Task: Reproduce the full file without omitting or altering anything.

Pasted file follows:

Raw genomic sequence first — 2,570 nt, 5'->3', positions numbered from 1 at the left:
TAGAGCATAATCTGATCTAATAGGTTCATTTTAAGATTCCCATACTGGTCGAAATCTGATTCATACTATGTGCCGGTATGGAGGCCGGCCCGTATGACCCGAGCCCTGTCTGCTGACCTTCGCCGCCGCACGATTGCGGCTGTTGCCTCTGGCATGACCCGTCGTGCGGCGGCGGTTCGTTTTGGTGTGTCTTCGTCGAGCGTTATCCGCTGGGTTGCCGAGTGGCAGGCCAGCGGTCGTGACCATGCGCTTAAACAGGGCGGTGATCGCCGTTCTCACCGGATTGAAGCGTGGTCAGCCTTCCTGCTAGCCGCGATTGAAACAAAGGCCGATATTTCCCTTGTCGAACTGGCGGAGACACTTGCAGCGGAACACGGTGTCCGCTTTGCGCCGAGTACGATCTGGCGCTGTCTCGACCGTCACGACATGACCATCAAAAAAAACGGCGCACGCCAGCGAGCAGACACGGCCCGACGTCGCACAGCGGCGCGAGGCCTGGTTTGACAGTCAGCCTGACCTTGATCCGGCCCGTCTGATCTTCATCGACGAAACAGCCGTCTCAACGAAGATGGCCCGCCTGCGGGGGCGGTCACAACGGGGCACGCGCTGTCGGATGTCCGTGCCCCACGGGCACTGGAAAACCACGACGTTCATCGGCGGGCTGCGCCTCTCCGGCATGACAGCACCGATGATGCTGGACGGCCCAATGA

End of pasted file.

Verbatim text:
Raw genomic sequence first — 2,570 nt, 5'->3', positions numbered from 1 at the left:
TAGAGCATAATCTGATCTAATAGGTTCATTTTAAGATTCCCATACTGGTCGAAATCTGATTCATACTATGTGCCGGTATGGAGGCCGGCCCGTATGACCCGAGCCCTGTCTGCTGACCTTCGCCGCCGCACGATTGCGGCTGTTGCCTCTGGCATGACCCGTCGTGCGGCGGCGGTTCGTTTTGGTGTGTCTTCGTCGAGCGTTATCCGCTGGGTTGCCGAGTGGCAGGCCAGCGGTCGTGACCATGCGCTTAAACAGGGCGGTGATCGCCGTTCTCACCGGATTGAAGCGTGGTCAGCCTTCCTGCTAGCCGCGATTGAAACAAAGGCCGATATTTCCCTTGTCGAACTGGCGGAGACACTTGCAGCGGAACACGGTGTCCGCTTTGCGCCGAGTACGATCTGGCGCTGTCTCGACCGTCACGACATGACCATCAAAAAAAACGGCGCACGCCAGCGAGCAGACACGGCCCGACGTCGCACAGCGGCGCGAGGCCTGGTTTGACAGTCAGCCTGACCTTGATCCGGCCCGTCTGATCTTCATCGACGAAACAGCCGTCTCAACGAAGATGGCCCGCCTGCGGGGGCGGTCACAACGGGGCACGCGCTGTCGGATGTCCGTGCCCCACGGGCACTGGAAAACCACGACGTTCATCGGCGGGCTGCGCCTCTCCGGCATGACAGCACCGATGATGCTGGACGGCCCAATGA